Statements from prisoners in the camp which were declassified by the US government on Wednesday reveal that the men are starving themselves in protest at the conditions in the camp and at their alleged maltreatment - including desecration of the Qur'an - by American guards.
The statements, written on August 11, have just been given to the British human rights lawyer Clive Stafford Smith. They show that prisoners are determined to starve them selves to death. In one, Binyam Mohammed, a former London schoolboy, said: "I do not plan to stop until I either die or we are respected."

Court Rules in Favor of President Holding Citizens Without Charge

President George W. Bush has the power to detain Jose Padilla, a U.S. citizen who has been held in a South Carolina military brig for more than three years as a suspected enemy combatant without any charges, a federal appeals court ruled on Friday.
"The exceedingly important question before us is whether the president of the United States possesses the authority to detain militarily a citizen of this country who is closely associated with al Qaeda," wrote Judge J. Michael Luttig in the opinion for the three-judge panel.
"We conclude that the president does possess such authority," wrote Luttig, a conservative whom the Bush administration has been considering for a possible Supreme Court nomination.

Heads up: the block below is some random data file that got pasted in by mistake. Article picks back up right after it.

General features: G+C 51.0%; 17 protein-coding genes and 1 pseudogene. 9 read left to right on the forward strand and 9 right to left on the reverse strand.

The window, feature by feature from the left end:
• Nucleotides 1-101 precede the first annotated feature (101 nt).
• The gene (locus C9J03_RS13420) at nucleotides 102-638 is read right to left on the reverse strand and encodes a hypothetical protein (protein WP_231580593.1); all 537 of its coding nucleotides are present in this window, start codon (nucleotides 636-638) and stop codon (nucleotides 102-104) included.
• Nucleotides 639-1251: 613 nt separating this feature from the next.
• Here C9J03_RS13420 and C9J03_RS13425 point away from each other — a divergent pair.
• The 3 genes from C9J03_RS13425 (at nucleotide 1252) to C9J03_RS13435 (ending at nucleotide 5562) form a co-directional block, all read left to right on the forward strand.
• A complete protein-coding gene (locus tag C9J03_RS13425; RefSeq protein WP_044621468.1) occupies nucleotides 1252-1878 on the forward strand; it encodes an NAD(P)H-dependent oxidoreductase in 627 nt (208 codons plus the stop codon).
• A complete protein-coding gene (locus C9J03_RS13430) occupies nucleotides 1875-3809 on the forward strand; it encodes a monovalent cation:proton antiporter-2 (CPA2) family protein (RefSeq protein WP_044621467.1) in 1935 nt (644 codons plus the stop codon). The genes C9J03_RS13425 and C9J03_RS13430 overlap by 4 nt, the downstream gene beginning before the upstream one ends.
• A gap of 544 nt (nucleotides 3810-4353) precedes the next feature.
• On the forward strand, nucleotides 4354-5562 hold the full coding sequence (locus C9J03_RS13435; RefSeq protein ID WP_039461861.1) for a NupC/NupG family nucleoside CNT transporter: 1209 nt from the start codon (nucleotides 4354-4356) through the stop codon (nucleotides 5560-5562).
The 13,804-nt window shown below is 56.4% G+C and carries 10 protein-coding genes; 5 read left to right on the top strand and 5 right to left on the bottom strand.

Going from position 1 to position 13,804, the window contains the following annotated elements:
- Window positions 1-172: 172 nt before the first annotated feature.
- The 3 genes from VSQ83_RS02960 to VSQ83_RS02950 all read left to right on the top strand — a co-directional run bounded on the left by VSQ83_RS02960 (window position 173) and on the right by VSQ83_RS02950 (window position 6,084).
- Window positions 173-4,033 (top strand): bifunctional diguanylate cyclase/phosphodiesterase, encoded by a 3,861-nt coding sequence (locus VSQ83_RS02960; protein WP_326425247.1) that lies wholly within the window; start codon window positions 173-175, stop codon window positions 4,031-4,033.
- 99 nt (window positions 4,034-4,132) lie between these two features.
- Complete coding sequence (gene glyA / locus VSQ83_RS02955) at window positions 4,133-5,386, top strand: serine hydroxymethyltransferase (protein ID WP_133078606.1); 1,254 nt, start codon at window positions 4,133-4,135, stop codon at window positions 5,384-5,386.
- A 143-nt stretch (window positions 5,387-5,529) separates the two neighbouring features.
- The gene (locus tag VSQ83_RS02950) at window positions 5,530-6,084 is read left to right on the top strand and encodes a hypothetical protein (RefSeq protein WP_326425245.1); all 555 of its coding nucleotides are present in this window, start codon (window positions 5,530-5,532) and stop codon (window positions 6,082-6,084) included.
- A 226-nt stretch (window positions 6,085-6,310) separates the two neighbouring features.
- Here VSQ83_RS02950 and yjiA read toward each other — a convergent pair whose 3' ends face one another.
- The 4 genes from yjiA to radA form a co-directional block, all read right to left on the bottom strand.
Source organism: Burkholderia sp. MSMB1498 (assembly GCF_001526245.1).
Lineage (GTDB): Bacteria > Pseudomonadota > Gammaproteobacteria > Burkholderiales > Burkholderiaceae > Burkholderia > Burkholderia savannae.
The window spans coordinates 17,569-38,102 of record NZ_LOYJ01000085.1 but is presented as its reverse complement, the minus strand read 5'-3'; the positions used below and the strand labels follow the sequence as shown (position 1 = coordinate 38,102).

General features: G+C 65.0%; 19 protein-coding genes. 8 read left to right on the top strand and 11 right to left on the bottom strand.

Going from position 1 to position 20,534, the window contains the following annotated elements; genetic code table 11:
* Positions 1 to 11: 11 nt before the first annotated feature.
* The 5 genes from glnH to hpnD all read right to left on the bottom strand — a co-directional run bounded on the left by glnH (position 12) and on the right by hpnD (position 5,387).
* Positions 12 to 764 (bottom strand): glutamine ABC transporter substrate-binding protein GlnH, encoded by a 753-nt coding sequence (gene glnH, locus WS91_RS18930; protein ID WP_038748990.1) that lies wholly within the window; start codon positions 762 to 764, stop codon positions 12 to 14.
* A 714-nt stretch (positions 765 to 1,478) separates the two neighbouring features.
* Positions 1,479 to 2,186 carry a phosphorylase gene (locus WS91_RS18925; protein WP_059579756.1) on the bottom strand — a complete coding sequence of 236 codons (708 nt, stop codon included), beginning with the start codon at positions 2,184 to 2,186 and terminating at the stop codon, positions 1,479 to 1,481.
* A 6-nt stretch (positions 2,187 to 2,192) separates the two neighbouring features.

The ruling by the court based in Richmond, Virginia, was a major victory for the Bush administration. Andrew Patel, an attorney for Padilla, said he thought the ruling would be appealed to the U.S. Supreme Court.

Hurricane Simulation Predicted 61,290 Dead

As Katrina roared into the Gulf of Mexico, emergency planners pored over maps and charts of a hurricane simulation that projected 61,290 dead and 384,257 injured or sick in a catastrophic flood that would leave swaths of southeast Louisiana uninhabitable for more than a year.
These planners were not involved in the frantic preparations for Katrina. By coincidence, they were working on a yearlong project to prepare federal and state officials for a Category 3 hurricane striking New Orleans.

On the Contribution of the Press to the Civil Rights Movement

I have often said that without the media the Civil Rights Movement would have been a bird without wings. I am not certain where we would be today as a nation, if the American public had not been made to acknowledge the struggles we faced in the American South. The non-violent protests of the sixties used peaceful means to demonstrate the senseless injustice of de facto and de jure segregation, the inhumanity and indignity of the Jim Crow South, and the extraordinary persecution American citizens suffered trying to exercise their constitutional rights. Without the media's willingness to stand in harm's way and starkly portray events of the Movement as they saw them unfold,